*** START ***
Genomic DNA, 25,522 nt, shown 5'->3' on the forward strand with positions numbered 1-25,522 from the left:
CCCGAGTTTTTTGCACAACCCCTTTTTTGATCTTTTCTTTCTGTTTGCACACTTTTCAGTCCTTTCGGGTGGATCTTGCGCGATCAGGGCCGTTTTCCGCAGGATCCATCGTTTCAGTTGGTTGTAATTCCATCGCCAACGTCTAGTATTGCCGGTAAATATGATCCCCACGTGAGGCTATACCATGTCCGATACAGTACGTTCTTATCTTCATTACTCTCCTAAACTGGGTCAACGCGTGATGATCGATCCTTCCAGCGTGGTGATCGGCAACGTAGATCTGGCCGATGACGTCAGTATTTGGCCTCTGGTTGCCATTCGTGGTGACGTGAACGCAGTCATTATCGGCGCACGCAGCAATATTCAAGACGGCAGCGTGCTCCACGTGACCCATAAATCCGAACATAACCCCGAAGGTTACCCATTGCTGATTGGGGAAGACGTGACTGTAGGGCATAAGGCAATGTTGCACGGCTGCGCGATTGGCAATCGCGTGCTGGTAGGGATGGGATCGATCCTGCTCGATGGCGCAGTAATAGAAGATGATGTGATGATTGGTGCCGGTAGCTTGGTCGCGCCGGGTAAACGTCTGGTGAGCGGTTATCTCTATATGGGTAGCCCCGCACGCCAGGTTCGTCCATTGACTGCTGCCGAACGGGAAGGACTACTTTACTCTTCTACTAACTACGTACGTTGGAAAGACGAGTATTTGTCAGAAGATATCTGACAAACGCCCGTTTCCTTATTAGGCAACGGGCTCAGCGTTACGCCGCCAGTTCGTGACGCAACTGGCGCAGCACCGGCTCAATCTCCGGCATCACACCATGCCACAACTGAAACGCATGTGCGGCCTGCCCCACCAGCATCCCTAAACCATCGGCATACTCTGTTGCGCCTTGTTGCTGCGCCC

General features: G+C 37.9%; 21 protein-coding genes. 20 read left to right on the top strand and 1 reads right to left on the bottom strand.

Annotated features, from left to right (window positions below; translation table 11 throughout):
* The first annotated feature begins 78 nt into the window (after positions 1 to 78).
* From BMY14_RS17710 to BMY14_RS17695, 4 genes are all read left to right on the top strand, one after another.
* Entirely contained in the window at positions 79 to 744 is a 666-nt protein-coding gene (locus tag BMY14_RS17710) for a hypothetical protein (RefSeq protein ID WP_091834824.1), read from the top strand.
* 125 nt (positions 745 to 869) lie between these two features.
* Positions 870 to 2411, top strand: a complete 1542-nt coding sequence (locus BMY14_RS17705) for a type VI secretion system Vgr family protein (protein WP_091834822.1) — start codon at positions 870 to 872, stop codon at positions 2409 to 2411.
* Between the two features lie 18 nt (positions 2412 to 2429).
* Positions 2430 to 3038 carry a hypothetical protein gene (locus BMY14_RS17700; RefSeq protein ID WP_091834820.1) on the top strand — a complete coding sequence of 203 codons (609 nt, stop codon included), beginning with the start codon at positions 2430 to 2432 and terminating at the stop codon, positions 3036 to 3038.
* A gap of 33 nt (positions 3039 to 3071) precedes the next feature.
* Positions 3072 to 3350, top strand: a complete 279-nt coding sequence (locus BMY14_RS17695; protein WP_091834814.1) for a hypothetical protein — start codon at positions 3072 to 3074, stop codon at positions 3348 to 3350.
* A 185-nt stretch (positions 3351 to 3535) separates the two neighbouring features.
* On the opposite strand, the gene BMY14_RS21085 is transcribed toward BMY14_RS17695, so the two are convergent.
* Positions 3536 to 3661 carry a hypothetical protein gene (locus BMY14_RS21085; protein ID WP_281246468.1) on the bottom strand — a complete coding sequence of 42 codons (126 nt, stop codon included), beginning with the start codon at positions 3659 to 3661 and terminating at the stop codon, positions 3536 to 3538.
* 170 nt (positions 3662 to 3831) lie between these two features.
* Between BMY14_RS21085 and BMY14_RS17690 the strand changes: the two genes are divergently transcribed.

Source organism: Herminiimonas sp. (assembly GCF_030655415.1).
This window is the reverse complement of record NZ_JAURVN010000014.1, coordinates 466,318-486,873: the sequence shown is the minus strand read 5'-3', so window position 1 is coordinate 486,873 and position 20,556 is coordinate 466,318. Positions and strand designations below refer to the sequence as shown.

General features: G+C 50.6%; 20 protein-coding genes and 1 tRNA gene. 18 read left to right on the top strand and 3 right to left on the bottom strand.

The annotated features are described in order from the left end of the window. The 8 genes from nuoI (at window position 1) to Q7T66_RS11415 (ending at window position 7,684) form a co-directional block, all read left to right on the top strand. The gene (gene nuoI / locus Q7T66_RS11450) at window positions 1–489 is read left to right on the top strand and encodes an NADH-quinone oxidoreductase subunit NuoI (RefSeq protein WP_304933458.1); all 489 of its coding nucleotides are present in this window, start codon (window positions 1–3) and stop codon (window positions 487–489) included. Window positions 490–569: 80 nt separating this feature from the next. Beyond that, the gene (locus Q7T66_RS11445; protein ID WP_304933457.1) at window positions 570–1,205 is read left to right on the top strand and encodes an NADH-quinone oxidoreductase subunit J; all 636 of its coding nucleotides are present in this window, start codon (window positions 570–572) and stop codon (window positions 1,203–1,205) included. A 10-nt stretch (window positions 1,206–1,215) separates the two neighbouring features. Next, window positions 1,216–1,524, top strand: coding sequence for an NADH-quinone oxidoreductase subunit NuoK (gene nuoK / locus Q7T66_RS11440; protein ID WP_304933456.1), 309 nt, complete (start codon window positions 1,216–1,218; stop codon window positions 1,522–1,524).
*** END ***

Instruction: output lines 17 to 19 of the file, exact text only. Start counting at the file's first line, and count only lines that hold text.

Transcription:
* 170 nt (positions 3662 to 3831) lie between these two features.
* Between BMY14_RS21085 and BMY14_RS17690 the strand changes: the two genes are divergently transcribed.

Source organism: Herminiimonas sp. (assembly GCF_030655415.1).